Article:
• Pica

    Pica is an eating disorder in which you eat things that aren’t commonly considered food and have no nutritional value. Pica can affect children, adolescents, and adults of any race, ethnicity, and sex.

    If you feel that you may be experiencing this mental health condition, it may help to learn more about pica symptoms, causes, and risk factors. It doesn’t always require treatment and can go away by itself, but a doctor might recommend treatment if eating nonfood items leads to complications over time.

    With the appropriate treatment and approach, it’s possible to manage pica and develop healthful eating habits. The first step is to get educated. Let’s take a closer look.

    Pica is an eating disorder in which you eat items of no nutritional value that are not typically viewed as food. This might happen as a result of a nutrient deficiency — your body’s way of telling you that it needs more of a certain nutrient. Anyone can experience pica, but it’s more common during pregnancy and childhood.

    The cultural perception of the items you eat matters. For example, eating clay is a cultural practice for some groups of people in the world. For people in these groups, the consumption of clay would not be seen as evidence of pica because it makes sense given certain customs and traditions.

    However, if the consumption of “inedible” substances persists for over a month, and there’s no cultural reason behind these eating habits, then it’s likely you are experiencing pica.

    Like other eating disorders, pica isn’t a choice, and help is available.

    Healthcare professionals most commonly diagnose pica during pregnancy or childhood, according to researchTrusted Source. Pica often occurs with certain mental health conditions that affect a person’s thinking and behaviors. These include:

    Others who may have a higher chance of pica include those who:

    • have an iron deficiency
    • are malnourished

    To determine whether you or a loved one is experiencing pica, it’s important to evaluate the symptoms. Typically, pica refers to eating nonfood items for at least 1 month.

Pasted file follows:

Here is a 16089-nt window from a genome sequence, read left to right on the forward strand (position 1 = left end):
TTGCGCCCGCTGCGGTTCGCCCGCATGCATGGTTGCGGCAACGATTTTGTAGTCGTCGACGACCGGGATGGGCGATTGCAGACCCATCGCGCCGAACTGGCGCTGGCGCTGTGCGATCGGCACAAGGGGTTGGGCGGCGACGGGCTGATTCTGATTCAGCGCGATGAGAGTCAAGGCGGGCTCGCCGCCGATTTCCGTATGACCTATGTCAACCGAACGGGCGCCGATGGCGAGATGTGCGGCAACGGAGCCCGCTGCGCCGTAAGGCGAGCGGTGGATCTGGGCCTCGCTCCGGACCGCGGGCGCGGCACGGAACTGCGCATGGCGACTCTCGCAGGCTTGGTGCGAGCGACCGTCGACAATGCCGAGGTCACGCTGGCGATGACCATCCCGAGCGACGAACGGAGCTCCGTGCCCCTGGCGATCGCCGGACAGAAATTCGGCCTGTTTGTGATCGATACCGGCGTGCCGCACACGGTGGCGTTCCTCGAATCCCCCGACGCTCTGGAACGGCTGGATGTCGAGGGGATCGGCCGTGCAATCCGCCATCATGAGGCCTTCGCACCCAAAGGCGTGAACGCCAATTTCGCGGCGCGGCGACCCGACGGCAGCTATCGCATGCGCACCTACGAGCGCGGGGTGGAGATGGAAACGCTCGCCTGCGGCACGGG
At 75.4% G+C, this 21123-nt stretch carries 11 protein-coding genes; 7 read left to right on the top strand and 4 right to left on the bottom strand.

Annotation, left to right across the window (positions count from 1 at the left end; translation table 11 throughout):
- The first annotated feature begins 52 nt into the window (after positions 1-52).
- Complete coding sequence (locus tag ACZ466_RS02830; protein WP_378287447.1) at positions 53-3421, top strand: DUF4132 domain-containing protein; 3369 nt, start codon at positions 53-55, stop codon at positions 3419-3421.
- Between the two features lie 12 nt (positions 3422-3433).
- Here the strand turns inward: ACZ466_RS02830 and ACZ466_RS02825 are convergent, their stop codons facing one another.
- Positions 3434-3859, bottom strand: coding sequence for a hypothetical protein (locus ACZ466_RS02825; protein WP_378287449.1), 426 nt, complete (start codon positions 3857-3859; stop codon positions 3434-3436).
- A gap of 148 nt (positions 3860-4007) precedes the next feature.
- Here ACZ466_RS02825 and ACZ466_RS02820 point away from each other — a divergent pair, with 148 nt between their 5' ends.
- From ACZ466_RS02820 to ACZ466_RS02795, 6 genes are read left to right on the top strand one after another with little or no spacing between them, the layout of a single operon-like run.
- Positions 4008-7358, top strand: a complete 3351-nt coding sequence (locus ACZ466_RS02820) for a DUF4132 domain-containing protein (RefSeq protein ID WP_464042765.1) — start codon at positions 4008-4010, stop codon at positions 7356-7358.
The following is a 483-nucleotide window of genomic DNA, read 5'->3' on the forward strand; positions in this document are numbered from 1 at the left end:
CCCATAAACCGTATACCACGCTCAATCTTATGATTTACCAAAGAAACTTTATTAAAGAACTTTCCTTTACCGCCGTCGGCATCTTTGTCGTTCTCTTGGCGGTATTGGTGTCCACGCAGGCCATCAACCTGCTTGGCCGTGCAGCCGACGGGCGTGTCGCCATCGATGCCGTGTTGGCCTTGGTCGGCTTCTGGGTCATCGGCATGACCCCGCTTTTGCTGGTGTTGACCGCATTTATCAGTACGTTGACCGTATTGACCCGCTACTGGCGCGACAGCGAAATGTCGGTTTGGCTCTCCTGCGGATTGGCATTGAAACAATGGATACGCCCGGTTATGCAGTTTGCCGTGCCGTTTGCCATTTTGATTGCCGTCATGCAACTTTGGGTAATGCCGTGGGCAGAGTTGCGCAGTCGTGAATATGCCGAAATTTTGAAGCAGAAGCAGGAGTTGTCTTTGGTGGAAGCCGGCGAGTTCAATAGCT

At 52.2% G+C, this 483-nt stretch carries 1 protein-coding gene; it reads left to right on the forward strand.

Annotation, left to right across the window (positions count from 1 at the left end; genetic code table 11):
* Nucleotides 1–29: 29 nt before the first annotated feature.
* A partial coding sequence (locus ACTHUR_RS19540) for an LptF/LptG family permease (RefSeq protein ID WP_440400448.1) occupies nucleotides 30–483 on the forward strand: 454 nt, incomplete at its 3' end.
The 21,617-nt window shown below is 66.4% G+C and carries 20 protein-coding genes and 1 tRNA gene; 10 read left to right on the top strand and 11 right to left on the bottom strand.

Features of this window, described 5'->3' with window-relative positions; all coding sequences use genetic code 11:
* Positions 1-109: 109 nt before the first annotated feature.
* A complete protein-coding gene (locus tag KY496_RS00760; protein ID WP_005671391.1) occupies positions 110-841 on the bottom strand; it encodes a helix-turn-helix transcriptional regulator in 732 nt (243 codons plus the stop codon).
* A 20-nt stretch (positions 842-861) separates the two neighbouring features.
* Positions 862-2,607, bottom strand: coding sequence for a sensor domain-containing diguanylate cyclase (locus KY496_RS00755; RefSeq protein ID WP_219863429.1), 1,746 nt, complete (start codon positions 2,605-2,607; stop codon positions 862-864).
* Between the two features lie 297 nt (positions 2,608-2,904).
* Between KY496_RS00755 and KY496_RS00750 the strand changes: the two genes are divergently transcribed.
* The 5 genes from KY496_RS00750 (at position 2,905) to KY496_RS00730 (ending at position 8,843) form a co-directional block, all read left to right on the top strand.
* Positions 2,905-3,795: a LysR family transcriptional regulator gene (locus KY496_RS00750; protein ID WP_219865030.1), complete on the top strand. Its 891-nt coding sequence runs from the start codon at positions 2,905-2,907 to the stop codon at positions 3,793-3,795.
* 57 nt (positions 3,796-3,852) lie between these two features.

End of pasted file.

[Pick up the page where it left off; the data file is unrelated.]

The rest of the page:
Eating nonfood items as a result of pica can lead to various digestive symptoms, such as:

    • stomach pain
    • constipation or diarrhea
    • deficiencies, such as anemia
    • intestinal blockages
    • side effects from eating toxic substances, such as the lead in paint
    • infections from eating something that contains bacteria or parasites, such as dirt

    If you’re experiencing the health consequences of pica, talking with a doctor can help. They can advise you on the best treatment.

    You might show symptoms of pica if you’re regularly consuming any of the following items:

    • chalk
    • dirt
    • paint
    • soap
    • cloth
    • hair
    • string
    • wool
    • soil
    • talcum powder
    • chewing gum

    There’re no lab tests to help determine a pica diagnosis. Your doctor’s diagnosis will rely mostly on your symptoms and medical history. To make a diagnosis, a medical professional should evaluate your eating habits.

    In some cases, you can address pica and its associated cravings by simply taking vitamins that address underlying nutritional deficiencies or other concerns. In other cases, pica-associated eating habits may need medical treatment.

    Doctors may diagnose pica in pregnant people if their ingestion of nonfood items poses a serious medical risk, either due to the amount or type of item they’re eating. If they ingest toxic substances, this can harm the fetus, according to researchTrusted Source.

    Every person is different. Usually, the severity of the eating habits combined with your potential medical risk will inform the doctor’s decision.

    If you think you may have Pica, please reach out to us today for a free 30-minute consultation so that we can begin your healing journey together!